‘Reprehensible conduct’ – tax agents banned to protect the public
A Queensland tax agent has been stripped of their registration after committing a string of serious breaches against the regulator’s legislated Code of Professional Conduct, including claiming bogus tax deductions for clients resulting in underpaid tax.
Caren Moroney, an individual tax agent, and her associated company, CJM Accounting Pty Ltd (CJM Accounting), failed their clients, failed in their own tax compliance, and failed to cooperate with the connected ATO audit.
Clients of these tax agents were provided wrong tax advice, over-claiming tax deductions without appropriate evidence. Around 20 clients experienced ATO audits and adjustments to their income tax returns.
Ms Moroney and CJM Accounting also failed to comply with their own tax obligations, especially in dealing with GST and pay as you go withholding.
The regulator, the Tax Practitioners Board (TPB), responded to investigate and sanction these tax agents. TPB Chair, Ian Klug AM, confirmed the tax profession had no room for those who act unethically or dishonestly.
‘This case had some of the worst features of abuse of trust, including failing to provide refunds to clients, and failure to cooperate with the related ATO audit. The Board banned the tax agents and supported the community by excluding them from reapplying for registration for five years, the maximum period under the law,’ Mr Klug said.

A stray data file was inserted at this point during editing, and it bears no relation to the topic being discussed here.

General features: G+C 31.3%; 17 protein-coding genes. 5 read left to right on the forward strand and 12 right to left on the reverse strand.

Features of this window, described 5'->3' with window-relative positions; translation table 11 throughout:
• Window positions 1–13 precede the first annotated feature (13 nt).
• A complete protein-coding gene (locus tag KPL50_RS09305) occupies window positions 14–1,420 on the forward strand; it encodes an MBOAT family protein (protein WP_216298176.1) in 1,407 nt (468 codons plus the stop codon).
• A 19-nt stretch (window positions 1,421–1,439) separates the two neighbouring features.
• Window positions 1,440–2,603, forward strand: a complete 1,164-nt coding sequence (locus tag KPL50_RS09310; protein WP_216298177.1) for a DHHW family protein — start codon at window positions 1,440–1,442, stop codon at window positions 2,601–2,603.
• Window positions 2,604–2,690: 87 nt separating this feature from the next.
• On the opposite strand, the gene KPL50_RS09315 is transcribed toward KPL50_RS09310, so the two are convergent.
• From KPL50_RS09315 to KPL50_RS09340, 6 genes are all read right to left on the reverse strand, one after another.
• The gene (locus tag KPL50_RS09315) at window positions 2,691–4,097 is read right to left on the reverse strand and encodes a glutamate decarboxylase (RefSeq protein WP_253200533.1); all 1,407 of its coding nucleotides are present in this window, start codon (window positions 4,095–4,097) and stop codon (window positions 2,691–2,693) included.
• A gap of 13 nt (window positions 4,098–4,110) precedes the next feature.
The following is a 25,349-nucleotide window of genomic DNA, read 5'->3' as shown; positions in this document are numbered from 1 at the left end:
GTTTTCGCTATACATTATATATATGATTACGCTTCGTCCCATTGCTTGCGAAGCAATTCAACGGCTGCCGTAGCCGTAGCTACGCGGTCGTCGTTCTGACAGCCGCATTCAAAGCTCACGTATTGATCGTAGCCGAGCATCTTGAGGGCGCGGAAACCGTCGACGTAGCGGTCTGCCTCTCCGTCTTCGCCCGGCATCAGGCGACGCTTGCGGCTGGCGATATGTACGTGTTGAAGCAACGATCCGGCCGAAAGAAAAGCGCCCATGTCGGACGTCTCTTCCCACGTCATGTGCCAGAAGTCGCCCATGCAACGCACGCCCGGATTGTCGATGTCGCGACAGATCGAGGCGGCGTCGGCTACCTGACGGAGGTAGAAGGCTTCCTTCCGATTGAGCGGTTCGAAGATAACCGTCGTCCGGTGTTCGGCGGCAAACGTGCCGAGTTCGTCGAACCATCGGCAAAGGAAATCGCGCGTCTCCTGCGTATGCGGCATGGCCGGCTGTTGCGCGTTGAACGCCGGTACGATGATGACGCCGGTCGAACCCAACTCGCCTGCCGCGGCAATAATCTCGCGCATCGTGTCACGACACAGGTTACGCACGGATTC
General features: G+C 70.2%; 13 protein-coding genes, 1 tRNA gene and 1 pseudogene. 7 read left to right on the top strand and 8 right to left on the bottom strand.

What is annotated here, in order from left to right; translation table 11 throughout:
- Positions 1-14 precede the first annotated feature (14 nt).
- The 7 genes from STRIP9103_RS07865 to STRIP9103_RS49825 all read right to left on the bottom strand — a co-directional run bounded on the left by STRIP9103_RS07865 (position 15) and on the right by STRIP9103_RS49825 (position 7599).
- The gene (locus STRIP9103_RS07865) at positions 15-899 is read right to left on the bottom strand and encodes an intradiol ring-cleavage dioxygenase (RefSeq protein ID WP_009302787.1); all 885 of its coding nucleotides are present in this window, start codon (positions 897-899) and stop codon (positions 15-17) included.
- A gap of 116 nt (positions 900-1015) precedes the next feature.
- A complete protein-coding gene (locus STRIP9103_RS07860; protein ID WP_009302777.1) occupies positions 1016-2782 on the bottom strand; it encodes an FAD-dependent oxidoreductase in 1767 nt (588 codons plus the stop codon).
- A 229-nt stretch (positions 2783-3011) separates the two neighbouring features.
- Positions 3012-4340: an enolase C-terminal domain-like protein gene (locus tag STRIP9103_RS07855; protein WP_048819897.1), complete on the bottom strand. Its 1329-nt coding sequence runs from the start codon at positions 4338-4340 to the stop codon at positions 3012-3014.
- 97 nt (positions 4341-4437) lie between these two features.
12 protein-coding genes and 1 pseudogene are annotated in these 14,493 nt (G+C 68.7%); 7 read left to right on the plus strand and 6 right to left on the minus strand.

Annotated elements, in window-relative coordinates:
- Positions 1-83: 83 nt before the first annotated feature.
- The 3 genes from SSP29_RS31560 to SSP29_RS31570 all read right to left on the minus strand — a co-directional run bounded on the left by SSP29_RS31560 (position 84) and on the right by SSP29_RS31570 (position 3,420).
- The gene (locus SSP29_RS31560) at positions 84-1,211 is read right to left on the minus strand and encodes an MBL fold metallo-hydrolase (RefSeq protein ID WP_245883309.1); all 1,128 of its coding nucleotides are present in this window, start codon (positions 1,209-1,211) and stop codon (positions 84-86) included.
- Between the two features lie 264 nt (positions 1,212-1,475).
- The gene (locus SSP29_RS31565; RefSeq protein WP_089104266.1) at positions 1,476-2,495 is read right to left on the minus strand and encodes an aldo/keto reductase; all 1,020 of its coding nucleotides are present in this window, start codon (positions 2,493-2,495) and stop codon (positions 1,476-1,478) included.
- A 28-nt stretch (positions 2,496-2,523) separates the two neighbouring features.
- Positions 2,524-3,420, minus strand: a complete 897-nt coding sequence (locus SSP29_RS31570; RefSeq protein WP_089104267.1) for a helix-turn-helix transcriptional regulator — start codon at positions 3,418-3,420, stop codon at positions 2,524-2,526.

The majority of Australians and businesses are supported by professional, registered tax practitioners to access government services and to support their tax and superannuation compliance. TPB survey results confirm high levels of community trust in tax and BAS agents, acting honestly and ethically, with support at 89%.
‘Community confidence in tax practitioners and the system is particularly important as we prepare for tax time. The TPB will support honest taxpayers and practitioners, investigating serious misconduct, and dealing with those who abuse their clients or fail their own tax obligations,’ Mr Klug continued.
‘I encourage taxpayers to ensure their tax or BAS agent is registered with the TPB. I also thank those members of the community and the profession who let us know where they suspect misconduct. Complaints can be lodged anonymously, and every matter is taken seriously – submit a complaint.’
About the Tax Practitioners Board
The TPB regulates tax practitioners in order to protect consumers. The TPB aims to assure the community that tax practitioners meet appropriate standards of professional and ethical conduct. Follow us on Twitter_@TPB_gov_au, LinkedIn and Facebook.